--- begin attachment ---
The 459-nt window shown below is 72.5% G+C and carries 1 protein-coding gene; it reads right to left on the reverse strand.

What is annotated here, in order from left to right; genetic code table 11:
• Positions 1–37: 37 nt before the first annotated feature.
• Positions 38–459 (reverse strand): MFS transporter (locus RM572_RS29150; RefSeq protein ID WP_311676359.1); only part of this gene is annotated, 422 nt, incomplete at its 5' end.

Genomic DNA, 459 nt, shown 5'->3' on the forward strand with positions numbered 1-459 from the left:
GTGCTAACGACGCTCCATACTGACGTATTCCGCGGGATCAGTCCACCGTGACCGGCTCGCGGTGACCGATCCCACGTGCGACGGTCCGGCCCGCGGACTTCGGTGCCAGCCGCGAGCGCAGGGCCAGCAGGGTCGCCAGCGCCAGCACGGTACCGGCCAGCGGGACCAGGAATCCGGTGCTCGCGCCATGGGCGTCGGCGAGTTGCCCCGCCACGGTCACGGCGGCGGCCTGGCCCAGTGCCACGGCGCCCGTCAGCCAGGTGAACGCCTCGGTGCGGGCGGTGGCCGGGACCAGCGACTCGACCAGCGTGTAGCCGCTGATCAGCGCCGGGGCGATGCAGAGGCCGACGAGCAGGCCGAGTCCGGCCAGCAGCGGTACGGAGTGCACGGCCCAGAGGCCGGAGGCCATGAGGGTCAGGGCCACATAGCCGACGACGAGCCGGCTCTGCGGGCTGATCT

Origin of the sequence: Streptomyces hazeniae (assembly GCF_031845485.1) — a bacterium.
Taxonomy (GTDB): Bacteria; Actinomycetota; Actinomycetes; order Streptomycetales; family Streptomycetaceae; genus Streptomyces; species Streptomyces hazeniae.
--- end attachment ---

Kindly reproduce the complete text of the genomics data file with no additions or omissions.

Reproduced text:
The 459-nt window shown below is 72.5% G+C and carries 1 protein-coding gene; it reads right to left on the reverse strand.

What is annotated here, in order from left to right; genetic code table 11:
• Positions 1–37: 37 nt before the first annotated feature.
• Positions 38–459 (reverse strand): MFS transporter (locus RM572_RS29150; RefSeq protein ID WP_311676359.1); only part of this gene is annotated, 422 nt, incomplete at its 5' end.

Genomic DNA, 459 nt, shown 5'->3' on the forward strand with positions numbered 1-459 from the left:
GTGCTAACGACGCTCCATACTGACGTATTCCGCGGGATCAGTCCACCGTGACCGGCTCGCGGTGACCGATCCCACGTGCGACGGTCCGGCCCGCGGACTTCGGTGCCAGCCGCGAGCGCAGGGCCAGCAGGGTCGCCAGCGCCAGCACGGTACCGGCCAGCGGGACCAGGAATCCGGTGCTCGCGCCATGGGCGTCGGCGAGTTGCCCCGCCACGGTCACGGCGGCGGCCTGGCCCAGTGCCACGGCGCCCGTCAGCCAGGTGAACGCCTCGGTGCGGGCGGTGGCCGGGACCAGCGACTCGACCAGCGTGTAGCCGCTGATCAGCGCCGGGGCGATGCAGAGGCCGACGAGCAGGCCGAGTCCGGCCAGCAGCGGTACGGAGTGCACGGCCCAGAGGCCGGAGGCCATGAGGGTCAGGGCCACATAGCCGACGACGAGCCGGCTCTGCGGGCTGATCT

Origin of the sequence: Streptomyces hazeniae (assembly GCF_031845485.1) — a bacterium.
Taxonomy (GTDB): Bacteria; Actinomycetota; Actinomycetes; order Streptomycetales; family Streptomycetaceae; genus Streptomyces; species Streptomyces hazeniae.